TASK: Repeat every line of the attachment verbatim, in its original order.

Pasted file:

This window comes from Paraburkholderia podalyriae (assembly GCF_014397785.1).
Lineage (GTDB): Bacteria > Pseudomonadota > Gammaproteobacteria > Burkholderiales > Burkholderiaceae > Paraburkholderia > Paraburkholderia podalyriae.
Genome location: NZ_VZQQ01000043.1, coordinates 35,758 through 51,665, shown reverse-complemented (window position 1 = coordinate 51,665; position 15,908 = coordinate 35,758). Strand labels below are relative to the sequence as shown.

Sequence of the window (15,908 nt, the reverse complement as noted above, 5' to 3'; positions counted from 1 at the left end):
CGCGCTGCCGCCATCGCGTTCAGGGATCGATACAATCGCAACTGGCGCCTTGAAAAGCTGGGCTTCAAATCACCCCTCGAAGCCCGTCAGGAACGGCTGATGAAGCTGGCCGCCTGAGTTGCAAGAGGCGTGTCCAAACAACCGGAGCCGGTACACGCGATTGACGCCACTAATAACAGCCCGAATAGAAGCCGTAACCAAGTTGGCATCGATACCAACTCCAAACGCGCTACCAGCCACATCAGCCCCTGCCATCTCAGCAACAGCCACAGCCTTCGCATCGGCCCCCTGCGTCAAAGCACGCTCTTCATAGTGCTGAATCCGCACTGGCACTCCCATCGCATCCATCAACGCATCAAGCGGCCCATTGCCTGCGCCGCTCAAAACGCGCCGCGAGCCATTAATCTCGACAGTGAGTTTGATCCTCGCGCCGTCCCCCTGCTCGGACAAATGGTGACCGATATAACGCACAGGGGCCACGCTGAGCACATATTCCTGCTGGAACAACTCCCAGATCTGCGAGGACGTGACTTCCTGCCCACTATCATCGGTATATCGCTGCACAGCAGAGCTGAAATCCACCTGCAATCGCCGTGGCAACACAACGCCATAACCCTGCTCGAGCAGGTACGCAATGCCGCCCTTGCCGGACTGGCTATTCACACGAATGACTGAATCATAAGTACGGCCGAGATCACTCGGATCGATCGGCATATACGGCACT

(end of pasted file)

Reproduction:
This window comes from Paraburkholderia podalyriae (assembly GCF_014397785.1).
Lineage (GTDB): Bacteria > Pseudomonadota > Gammaproteobacteria > Burkholderiales > Burkholderiaceae > Paraburkholderia > Paraburkholderia podalyriae.
Genome location: NZ_VZQQ01000043.1, coordinates 35,758 through 51,665, shown reverse-complemented (window position 1 = coordinate 51,665; position 15,908 = coordinate 35,758). Strand labels below are relative to the sequence as shown.

Sequence of the window (15,908 nt, the reverse complement as noted above, 5' to 3'; positions counted from 1 at the left end):
CGCGCTGCCGCCATCGCGTTCAGGGATCGATACAATCGCAACTGGCGCCTTGAAAAGCTGGGCTTCAAATCACCCCTCGAAGCCCGTCAGGAACGGCTGATGAAGCTGGCCGCCTGAGTTGCAAGAGGCGTGTCCAAACAACCGGAGCCGGTACACGCGATTGACGCCACTAATAACAGCCCGAATAGAAGCCGTAACCAAGTTGGCATCGATACCAACTCCAAACGCGCTACCAGCCACATCAGCCCCTGCCATCTCAGCAACAGCCACAGCCTTCGCATCGGCCCCCTGCGTCAAAGCACGCTCTTCATAGTGCTGAATCCGCACTGGCACTCCCATCGCATCCATCAACGCATCAAGCGGCCCATTGCCTGCGCCGCTCAAAACGCGCCGCGAGCCATTAATCTCGACAGTGAGTTTGATCCTCGCGCCGTCCCCCTGCTCGGACAAATGGTGACCGATATAACGCACAGGGGCCACGCTGAGCACATATTCCTGCTGGAACAACTCCCAGATCTGCGAGGACGTGACTTCCTGCCCACTATCATCGGTATATCGCTGCACAGCAGAGCTGAAATCCACCTGCAATCGCCGTGGCAACACAACGCCATAACCCTGCTCGAGCAGGTACGCAATGCCGCCCTTGCCGGACTGGCTATTCACACGAATGACTGAATCATAAGTACGGCCGAGATCACTCGGATCGATCGGCATATACGGCACT